lands. He jumps in again (I don't know why the hell some people do this...),
    but this time player one, knowing that player two expects to block an anti-air
    (thusly is not attacking), jumps toward him and performs a mid-air throw.
    The whole process sounds idiotic, but it *does* happen, and when it does,
    most people fall for this tick. I can't for the life of me understand why
    someone would wave a "I'm predictable!" flag like that, but it happens.
    ANTI-AIR: (N)  an ATTACK that can be used to prevent your opponent from
    JUMPING-IN on you
    The better the PRIORITY, the better the anti-air.
    ANTI-CHASER: (N)  an ATTACK that can be used to prevent your opponent from
    CHASING you
    ANTI-FIREBALL: (N)  an ATTACK that can connect with an opponent who is in the
    process of shooting a PROJECTILE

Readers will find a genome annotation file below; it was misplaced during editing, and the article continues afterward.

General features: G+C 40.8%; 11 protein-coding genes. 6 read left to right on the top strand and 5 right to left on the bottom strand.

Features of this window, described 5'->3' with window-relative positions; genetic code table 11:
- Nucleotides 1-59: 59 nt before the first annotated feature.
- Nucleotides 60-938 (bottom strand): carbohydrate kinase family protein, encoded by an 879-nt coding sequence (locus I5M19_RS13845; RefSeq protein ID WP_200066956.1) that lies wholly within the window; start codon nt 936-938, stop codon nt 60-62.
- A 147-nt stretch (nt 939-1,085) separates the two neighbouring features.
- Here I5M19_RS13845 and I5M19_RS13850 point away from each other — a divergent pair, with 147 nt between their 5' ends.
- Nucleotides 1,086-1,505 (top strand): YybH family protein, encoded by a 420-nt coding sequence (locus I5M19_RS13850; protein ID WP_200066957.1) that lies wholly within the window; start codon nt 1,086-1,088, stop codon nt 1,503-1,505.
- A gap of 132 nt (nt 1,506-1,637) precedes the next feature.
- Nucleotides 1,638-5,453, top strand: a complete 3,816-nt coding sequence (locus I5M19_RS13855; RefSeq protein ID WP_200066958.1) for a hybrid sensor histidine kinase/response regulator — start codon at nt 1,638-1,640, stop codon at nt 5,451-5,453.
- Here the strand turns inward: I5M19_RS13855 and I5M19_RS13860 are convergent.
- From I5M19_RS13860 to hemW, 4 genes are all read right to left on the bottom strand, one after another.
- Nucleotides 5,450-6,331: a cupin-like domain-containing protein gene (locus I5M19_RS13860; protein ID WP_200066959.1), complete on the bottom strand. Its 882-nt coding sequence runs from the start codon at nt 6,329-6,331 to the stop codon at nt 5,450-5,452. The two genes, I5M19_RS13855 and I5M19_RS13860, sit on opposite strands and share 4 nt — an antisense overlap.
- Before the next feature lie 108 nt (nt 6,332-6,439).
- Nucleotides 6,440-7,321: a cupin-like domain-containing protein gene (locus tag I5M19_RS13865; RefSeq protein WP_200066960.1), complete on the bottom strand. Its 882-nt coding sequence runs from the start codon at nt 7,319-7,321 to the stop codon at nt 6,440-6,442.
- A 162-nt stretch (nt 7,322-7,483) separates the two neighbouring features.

Anti-fireballs usually require anticipation and split second timing.
    ATTACK: (N)  any move that has the potential to lessen the life on a LIFE-
    more information.
    //The word "move" as a noun is often used interchangeably with attack (Some
    people refer to what I call in this dictionary 'normal-attacks', 'special-
    attacks' and 'super-attacks' as 'normal moves', 'special moves' and so on.)
    This is probably because the word "move" (as a noun) is used for any action
    that breaks you away from the normal stance (Since the word 'move', as a noun,
    means the act of changing place or position.). Using that rationale, every
    ATTACK is a move.
    Although this particular semantic relationship is justified, I use the word
    "attack" according to the definition above and "move" according to any
    incidence of changing position for the sake of less confusion.
    ATTACK-NOTATION: (N)  the system of abbreviations used to represent attack
    buttons or combination of such
    People use many different sets of attack-notations throughout their FAQs and
    game guides. The ones one might use in such a document usually correspond with
    those attacks listed in his/her particular legend. Here is a list of the ones